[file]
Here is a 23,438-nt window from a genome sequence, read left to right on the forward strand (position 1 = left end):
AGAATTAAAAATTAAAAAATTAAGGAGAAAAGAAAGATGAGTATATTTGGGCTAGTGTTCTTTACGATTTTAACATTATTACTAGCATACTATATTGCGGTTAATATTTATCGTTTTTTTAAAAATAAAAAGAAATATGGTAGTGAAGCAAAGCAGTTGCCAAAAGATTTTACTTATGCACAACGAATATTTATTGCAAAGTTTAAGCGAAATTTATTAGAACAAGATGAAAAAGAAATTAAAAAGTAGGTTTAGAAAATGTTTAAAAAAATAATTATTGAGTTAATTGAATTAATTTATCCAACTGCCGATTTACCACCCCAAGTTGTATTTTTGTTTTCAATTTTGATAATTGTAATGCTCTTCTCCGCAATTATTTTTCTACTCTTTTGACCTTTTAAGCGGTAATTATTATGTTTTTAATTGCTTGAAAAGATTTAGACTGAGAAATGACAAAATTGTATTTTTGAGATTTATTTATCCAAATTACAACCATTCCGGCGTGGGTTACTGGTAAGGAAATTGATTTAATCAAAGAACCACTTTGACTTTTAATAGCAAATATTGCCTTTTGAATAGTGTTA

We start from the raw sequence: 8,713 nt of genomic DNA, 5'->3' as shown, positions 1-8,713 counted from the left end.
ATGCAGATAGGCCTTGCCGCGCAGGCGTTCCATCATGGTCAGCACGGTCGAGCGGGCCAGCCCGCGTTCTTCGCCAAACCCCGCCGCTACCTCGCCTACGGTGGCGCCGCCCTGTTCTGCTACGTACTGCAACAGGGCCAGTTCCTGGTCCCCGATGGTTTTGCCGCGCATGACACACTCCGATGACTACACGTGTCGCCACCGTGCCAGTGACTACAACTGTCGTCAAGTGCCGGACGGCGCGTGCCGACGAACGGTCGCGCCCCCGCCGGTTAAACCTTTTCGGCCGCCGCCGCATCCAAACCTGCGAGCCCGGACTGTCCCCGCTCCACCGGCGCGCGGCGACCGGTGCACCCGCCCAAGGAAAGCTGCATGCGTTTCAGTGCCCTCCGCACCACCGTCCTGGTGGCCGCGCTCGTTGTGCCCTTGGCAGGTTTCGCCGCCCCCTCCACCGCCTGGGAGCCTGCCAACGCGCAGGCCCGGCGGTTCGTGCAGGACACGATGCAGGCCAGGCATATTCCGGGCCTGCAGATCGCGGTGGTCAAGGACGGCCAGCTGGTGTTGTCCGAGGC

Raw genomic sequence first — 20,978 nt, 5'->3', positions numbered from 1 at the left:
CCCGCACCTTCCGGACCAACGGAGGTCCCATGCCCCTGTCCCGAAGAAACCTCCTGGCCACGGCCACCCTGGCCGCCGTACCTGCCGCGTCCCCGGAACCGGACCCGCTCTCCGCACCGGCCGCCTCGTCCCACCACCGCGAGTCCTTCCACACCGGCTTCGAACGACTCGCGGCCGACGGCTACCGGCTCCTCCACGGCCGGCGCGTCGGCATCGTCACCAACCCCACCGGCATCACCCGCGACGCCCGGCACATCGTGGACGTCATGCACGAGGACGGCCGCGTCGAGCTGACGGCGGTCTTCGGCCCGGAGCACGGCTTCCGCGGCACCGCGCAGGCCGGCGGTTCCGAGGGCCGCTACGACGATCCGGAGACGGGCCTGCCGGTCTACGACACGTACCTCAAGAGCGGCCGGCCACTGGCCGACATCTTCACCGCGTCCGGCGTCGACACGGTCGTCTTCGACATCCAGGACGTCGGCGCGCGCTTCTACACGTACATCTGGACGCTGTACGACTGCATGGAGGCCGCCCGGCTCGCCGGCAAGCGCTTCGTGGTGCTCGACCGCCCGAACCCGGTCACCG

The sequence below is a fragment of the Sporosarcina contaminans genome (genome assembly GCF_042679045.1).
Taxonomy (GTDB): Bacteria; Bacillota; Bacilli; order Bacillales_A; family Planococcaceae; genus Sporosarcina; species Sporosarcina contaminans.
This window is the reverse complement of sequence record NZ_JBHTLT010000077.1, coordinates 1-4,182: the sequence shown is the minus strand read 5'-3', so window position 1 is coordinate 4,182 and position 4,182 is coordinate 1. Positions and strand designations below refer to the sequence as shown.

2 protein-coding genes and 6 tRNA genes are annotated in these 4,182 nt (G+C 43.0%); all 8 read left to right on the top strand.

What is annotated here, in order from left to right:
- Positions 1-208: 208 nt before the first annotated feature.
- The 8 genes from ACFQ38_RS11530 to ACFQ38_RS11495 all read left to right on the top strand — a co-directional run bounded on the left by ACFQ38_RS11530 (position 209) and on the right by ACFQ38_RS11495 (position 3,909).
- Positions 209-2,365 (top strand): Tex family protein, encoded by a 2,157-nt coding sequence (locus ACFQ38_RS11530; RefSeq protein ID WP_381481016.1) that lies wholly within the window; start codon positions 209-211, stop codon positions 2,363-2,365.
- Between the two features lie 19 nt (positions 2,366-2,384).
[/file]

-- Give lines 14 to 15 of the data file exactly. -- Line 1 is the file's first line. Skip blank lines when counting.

- Positions 209-2,365 (top strand): Tex family protein, encoded by a 2,157-nt coding sequence (locus ACFQ38_RS11530; RefSeq protein ID WP_381481016.1) that lies wholly within the window; start codon positions 209-211, stop codon positions 2,363-2,365.
- Between the two features lie 19 nt (positions 2,366-2,384).